Emotional processing during eye movement desensitization and reprocessing therapy of Vietnam veterans with chronic posttraumatic stress disorder

Compr Psychiatry. 1996 Nov-Dec;37(6):419-29. doi: 10.1016/s0010-440x(96)90025-5.

Abstract

This study examined emotional processing and outcome in 17 Vietnam veterans with chronic posttraumatic stress disorder (PTSD) who underwent eye movement desensitization and reprocessing (EMDR) therapy, with and without the eye movement component, in a crossover design. Results supported the occurrence of partial emotional processing, but there were no differences in its extent in the eye-movement versus eyes-fixed conditions. Therapy produced a modest to moderate overall improvement, mostly on the impact of Event Scale. There was slightly more improvement in the eyes-fixed than eye-movement condition. There was little association between the extent of emotional processing and therapeutic outcome. In our hands, EMDR was at least as efficacious for combat-related PTSD as imaginal flooding proved to be in a previous study, and was better tolerated by subjects. However, results suggest that eye movements do not play a significant role in processing of traumatic information in EMDR and that factors other than eye movements are responsible for EMDR's therapeutic effect.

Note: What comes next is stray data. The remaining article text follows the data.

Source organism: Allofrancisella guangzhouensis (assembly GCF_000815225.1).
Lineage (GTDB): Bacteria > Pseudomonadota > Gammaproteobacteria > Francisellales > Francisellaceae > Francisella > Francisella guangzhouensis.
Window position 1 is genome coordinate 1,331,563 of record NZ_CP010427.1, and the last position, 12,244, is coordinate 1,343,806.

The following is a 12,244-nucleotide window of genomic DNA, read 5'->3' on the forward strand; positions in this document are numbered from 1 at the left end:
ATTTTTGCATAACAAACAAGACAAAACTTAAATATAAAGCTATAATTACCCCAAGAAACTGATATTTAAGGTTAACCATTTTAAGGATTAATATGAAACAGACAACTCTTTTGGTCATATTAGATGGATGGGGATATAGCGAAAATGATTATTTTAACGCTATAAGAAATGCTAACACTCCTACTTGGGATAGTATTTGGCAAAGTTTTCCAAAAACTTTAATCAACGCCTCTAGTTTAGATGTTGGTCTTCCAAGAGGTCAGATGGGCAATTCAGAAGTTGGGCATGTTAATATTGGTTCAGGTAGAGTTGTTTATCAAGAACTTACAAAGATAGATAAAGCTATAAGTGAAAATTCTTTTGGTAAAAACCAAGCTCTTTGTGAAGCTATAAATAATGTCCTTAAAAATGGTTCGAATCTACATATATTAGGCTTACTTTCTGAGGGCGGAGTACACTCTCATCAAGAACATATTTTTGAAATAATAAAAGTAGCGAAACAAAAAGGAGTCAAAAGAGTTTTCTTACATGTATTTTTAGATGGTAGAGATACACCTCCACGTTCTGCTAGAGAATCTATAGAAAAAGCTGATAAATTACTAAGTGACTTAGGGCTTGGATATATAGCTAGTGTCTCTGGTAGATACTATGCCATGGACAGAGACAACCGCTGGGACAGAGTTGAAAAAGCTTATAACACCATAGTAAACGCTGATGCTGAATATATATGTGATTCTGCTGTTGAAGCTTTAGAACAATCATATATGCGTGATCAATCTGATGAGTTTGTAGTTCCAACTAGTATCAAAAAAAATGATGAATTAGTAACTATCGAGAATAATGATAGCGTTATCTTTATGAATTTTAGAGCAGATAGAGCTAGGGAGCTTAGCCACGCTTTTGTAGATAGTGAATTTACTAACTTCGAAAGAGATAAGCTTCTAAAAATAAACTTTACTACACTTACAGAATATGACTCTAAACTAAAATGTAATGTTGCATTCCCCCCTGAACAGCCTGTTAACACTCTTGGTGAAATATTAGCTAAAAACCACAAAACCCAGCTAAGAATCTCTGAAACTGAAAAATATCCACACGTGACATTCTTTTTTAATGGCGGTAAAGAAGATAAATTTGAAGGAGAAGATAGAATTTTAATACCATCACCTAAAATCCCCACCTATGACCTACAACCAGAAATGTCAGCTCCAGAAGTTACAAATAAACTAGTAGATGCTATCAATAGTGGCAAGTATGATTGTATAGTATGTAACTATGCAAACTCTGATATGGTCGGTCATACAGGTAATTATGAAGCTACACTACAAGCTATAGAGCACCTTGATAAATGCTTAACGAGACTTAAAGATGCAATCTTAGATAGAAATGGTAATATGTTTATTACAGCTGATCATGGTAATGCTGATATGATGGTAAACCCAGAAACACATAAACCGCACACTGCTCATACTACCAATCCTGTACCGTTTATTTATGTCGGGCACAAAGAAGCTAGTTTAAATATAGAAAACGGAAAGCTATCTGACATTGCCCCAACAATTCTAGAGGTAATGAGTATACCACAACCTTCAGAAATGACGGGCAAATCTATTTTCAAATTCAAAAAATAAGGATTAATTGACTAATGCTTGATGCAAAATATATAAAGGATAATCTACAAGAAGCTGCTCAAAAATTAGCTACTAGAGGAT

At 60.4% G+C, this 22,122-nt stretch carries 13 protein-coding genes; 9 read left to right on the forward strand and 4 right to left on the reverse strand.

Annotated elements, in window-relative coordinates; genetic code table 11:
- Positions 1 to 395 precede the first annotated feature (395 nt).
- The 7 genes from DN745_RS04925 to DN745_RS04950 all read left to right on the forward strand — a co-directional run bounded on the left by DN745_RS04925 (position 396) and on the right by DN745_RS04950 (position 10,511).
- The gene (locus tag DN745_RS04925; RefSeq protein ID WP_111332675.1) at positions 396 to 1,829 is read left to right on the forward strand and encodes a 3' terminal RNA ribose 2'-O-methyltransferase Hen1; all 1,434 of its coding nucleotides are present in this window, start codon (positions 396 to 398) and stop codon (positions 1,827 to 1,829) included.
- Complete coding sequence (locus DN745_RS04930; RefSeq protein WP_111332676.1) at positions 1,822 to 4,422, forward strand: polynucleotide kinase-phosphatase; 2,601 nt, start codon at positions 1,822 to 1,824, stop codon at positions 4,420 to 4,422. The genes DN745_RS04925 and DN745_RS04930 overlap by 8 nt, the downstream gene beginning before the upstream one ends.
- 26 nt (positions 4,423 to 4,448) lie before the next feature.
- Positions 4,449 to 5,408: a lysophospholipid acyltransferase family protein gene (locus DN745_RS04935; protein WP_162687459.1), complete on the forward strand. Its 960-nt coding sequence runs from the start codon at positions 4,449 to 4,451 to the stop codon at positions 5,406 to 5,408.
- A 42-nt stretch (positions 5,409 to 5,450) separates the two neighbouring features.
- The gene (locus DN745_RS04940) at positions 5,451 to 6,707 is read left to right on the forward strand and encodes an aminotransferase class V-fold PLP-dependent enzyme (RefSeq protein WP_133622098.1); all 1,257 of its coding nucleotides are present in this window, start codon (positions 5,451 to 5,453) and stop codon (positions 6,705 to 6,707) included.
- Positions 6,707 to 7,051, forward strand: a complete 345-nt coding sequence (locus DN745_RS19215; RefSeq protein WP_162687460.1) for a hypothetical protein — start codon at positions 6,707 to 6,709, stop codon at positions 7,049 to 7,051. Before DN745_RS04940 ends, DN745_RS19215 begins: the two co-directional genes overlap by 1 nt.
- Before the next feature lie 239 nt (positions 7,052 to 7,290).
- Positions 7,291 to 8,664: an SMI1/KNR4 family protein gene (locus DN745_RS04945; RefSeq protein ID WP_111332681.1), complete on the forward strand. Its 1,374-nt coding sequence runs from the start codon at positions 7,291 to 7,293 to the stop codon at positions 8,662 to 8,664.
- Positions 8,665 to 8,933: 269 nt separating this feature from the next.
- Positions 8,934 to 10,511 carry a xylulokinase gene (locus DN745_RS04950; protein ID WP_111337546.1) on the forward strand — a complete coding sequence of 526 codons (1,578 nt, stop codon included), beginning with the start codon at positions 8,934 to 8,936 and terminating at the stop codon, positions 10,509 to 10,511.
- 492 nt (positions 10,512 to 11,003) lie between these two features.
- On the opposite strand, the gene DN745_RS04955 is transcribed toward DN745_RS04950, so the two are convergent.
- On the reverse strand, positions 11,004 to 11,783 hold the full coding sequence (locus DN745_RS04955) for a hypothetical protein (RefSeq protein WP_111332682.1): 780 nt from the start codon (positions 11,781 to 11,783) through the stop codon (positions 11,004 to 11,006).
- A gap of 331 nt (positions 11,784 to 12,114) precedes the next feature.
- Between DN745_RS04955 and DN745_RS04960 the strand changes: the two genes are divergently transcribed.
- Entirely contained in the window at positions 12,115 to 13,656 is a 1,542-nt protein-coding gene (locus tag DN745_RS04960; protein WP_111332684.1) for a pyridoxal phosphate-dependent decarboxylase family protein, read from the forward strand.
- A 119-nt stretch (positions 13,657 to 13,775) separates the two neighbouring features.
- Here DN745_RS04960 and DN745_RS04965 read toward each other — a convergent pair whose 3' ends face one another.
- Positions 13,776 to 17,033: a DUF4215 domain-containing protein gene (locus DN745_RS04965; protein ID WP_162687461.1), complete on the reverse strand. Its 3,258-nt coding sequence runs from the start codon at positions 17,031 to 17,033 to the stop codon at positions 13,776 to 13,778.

Publication types

  • Clinical Trial
  • Randomized Controlled Trial
  • Research Support, Non-U.S. Gov't
  • Research Support, U.S. Gov't, P.H.S.

MeSH terms

  • Adult
  • Analysis of Variance
  • Chronic Disease
  • Cognition
  • Cross-Over Studies
  • Desensitization, Psychologic*
  • Emotions
  • Eye Movements*
  • Habituation, Psychophysiologic
  • Humans
  • Male
  • Outcome and Process Assessment, Health Care
  • Psychological Theory
  • Severity of Illness Index
  • Stress Disorders, Post-Traumatic / therapy*
  • United States
  • Veterans / psychology*
  • Vietnam
  • Warfare*